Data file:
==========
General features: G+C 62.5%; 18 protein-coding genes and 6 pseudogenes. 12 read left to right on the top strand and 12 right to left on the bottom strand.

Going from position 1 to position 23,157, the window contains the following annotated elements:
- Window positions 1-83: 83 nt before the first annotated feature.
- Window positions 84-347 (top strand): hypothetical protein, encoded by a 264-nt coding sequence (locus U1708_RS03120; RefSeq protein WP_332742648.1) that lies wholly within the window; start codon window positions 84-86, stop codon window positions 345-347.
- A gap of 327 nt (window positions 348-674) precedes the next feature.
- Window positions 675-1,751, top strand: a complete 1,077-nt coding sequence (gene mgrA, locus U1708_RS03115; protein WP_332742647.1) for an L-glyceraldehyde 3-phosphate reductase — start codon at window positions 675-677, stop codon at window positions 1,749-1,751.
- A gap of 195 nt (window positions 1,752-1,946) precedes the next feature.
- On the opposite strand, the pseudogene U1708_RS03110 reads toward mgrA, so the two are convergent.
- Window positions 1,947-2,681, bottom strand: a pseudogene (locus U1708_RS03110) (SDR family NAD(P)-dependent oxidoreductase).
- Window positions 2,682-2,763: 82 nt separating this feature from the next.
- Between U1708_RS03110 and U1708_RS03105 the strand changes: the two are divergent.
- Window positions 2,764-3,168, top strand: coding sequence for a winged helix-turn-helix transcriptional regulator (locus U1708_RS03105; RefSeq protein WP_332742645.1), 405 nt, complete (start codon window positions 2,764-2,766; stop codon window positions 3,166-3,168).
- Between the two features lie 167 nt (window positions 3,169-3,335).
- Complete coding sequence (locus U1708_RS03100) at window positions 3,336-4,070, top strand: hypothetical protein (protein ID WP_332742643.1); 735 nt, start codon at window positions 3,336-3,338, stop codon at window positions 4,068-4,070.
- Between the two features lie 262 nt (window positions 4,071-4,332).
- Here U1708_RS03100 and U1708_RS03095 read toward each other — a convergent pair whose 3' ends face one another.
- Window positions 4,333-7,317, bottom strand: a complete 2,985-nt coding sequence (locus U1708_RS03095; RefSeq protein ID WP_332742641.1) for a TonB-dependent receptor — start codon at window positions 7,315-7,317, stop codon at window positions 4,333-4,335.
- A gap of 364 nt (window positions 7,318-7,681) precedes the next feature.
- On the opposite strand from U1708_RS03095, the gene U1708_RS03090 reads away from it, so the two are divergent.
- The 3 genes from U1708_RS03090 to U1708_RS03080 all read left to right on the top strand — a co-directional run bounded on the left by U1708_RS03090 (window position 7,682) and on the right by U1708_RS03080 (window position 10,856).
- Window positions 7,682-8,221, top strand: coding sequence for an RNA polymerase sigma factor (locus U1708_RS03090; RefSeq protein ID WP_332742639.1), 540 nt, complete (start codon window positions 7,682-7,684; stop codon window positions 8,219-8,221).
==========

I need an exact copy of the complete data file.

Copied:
General features: G+C 62.5%; 18 protein-coding genes and 6 pseudogenes. 12 read left to right on the top strand and 12 right to left on the bottom strand.

Going from position 1 to position 23,157, the window contains the following annotated elements:
- Window positions 1-83: 83 nt before the first annotated feature.
- Window positions 84-347 (top strand): hypothetical protein, encoded by a 264-nt coding sequence (locus U1708_RS03120; RefSeq protein WP_332742648.1) that lies wholly within the window; start codon window positions 84-86, stop codon window positions 345-347.
- A gap of 327 nt (window positions 348-674) precedes the next feature.
- Window positions 675-1,751, top strand: a complete 1,077-nt coding sequence (gene mgrA, locus U1708_RS03115; protein WP_332742647.1) for an L-glyceraldehyde 3-phosphate reductase — start codon at window positions 675-677, stop codon at window positions 1,749-1,751.
- A gap of 195 nt (window positions 1,752-1,946) precedes the next feature.
- On the opposite strand, the pseudogene U1708_RS03110 reads toward mgrA, so the two are convergent.
- Window positions 1,947-2,681, bottom strand: a pseudogene (locus U1708_RS03110) (SDR family NAD(P)-dependent oxidoreductase).
- Window positions 2,682-2,763: 82 nt separating this feature from the next.
- Between U1708_RS03110 and U1708_RS03105 the strand changes: the two are divergent.
- Window positions 2,764-3,168, top strand: coding sequence for a winged helix-turn-helix transcriptional regulator (locus U1708_RS03105; RefSeq protein WP_332742645.1), 405 nt, complete (start codon window positions 2,764-2,766; stop codon window positions 3,166-3,168).
- Between the two features lie 167 nt (window positions 3,169-3,335).
- Complete coding sequence (locus U1708_RS03100) at window positions 3,336-4,070, top strand: hypothetical protein (protein ID WP_332742643.1); 735 nt, start codon at window positions 3,336-3,338, stop codon at window positions 4,068-4,070.
- Between the two features lie 262 nt (window positions 4,071-4,332).
- Here U1708_RS03100 and U1708_RS03095 read toward each other — a convergent pair whose 3' ends face one another.
- Window positions 4,333-7,317, bottom strand: a complete 2,985-nt coding sequence (locus U1708_RS03095; RefSeq protein ID WP_332742641.1) for a TonB-dependent receptor — start codon at window positions 7,315-7,317, stop codon at window positions 4,333-4,335.
- A gap of 364 nt (window positions 7,318-7,681) precedes the next feature.
- On the opposite strand from U1708_RS03095, the gene U1708_RS03090 reads away from it, so the two are divergent.
- The 3 genes from U1708_RS03090 to U1708_RS03080 all read left to right on the top strand — a co-directional run bounded on the left by U1708_RS03090 (window position 7,682) and on the right by U1708_RS03080 (window position 10,856).
- Window positions 7,682-8,221, top strand: coding sequence for an RNA polymerase sigma factor (locus U1708_RS03090; RefSeq protein ID WP_332742639.1), 540 nt, complete (start codon window positions 7,682-7,684; stop codon window positions 8,219-8,221).